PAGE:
Water-borne paints and coatings are dispersions of sub-micrometer polymer particles. Paints and inks are multi component mixtures that include polymer particles, also called filmformers or binders, and a variety of surfactants, processing aids, pigments and sometimes a small amount of solvent.
Paints form films by a process called coalescence where first the water evaporates drawing the binder particles together and then fusing them into irreversibly bound networked structures. All paints that use synthetic polymers such as acrylic, vinyl acrylic (PVA), styrene acrylic, etc. as binders are emulsion or latex coatings.
Some paints cure by oxidative crosslinking, where exposure to oxygen in the air starts a process that hardens the binder component, an example would be alkyd enamels. Paints that need to dry before curing can require a two-step coating process, examples of these are epoxies and polyurethanes. An alternative means of curing paints particularly for industrial purposes is by UV. In UV cured paints, the solvent is evaporated first, and hardening is then initiated by ultraviolet light.
Adhesive properties, long term aging, film-formation or lack of defects in the final film-formation are important product performance issues.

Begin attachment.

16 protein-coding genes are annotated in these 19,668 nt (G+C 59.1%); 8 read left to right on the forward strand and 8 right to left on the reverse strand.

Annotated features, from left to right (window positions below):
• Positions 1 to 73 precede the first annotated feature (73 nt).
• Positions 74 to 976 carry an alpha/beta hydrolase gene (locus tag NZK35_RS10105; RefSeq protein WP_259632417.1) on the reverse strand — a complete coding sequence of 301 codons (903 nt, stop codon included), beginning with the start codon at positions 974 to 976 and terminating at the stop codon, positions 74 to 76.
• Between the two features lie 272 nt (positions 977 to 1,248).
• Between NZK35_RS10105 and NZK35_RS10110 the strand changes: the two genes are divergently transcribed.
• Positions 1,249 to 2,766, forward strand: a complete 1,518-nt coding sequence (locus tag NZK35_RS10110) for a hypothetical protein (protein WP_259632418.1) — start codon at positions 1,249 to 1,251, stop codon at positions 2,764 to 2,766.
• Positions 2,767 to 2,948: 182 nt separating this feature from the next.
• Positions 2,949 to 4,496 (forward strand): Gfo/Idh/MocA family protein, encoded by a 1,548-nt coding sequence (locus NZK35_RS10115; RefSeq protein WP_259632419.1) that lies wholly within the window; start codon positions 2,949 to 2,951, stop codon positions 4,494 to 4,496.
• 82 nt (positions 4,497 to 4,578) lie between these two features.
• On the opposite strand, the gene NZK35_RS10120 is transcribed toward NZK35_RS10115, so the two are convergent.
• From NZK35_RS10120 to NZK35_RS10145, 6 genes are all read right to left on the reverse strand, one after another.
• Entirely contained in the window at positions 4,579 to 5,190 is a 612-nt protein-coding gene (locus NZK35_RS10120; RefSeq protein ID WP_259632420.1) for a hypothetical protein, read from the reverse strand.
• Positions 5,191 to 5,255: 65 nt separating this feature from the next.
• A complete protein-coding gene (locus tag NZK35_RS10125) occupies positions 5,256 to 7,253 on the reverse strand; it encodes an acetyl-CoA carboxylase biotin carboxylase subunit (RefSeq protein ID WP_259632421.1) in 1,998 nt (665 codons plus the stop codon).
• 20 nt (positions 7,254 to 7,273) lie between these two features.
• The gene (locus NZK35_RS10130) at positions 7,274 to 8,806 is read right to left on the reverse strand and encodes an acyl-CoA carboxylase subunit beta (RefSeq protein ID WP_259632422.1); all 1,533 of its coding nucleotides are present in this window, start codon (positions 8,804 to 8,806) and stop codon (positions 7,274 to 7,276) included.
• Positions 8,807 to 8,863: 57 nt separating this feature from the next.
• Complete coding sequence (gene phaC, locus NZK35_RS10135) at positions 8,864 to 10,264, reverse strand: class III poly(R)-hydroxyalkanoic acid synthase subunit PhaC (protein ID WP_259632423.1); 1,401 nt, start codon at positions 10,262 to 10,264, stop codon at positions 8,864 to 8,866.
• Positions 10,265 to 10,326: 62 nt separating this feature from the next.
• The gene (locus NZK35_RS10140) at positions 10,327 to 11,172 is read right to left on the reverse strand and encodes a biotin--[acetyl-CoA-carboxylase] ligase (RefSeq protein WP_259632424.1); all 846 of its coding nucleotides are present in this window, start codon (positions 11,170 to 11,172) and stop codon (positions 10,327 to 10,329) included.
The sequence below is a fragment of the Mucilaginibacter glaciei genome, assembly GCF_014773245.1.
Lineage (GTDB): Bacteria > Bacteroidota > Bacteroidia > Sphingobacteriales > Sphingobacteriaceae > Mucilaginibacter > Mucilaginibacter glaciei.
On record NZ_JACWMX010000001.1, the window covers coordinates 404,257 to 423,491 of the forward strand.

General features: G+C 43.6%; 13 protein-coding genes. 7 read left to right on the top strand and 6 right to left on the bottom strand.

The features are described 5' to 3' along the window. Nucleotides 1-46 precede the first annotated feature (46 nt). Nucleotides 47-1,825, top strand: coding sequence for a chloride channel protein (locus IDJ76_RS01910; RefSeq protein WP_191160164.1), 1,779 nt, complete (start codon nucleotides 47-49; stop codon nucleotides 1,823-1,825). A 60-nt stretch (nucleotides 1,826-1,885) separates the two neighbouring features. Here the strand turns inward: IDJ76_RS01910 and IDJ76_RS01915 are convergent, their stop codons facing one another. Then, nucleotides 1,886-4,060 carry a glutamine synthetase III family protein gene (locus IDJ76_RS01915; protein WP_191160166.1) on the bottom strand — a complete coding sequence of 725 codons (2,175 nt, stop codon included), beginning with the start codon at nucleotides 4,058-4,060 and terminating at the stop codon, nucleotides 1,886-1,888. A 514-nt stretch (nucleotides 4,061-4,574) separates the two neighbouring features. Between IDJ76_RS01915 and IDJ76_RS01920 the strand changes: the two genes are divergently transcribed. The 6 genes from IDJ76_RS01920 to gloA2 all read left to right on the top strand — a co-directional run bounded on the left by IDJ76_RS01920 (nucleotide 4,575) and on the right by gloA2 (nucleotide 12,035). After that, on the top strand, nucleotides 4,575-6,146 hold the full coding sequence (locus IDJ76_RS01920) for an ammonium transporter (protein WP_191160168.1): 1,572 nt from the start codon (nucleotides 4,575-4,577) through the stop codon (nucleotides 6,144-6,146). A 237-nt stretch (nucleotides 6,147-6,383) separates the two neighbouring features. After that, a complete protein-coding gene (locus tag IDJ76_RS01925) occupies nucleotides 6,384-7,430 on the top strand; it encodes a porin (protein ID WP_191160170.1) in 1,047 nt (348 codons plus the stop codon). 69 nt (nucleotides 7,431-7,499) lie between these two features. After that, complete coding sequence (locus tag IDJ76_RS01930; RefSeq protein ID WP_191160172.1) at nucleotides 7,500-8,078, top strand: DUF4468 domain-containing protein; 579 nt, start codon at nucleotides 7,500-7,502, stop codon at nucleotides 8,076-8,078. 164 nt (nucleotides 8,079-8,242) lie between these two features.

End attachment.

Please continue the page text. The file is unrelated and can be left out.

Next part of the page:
Malvern’s range of easy to use particle size, zeta potential, rheological and imaging instrumentation can be used in the study of paints, inks and coatings. These systems and our industry and application knowledge can be used to:
- Characterize the size and polydispersity of the water borne dispersion.
- Determine charge of the film-former and the interfacial interactions of the water soluble components in the product.
- Determine charge of the substrate and then optimize the charge of the coating for improved adhesive properties.
- Determine viscosity characteristics that influence the coalescence properties of the coatings.
- Rheological measurements to characterize fluid flow which is relevant to spreading and leveling of coatings.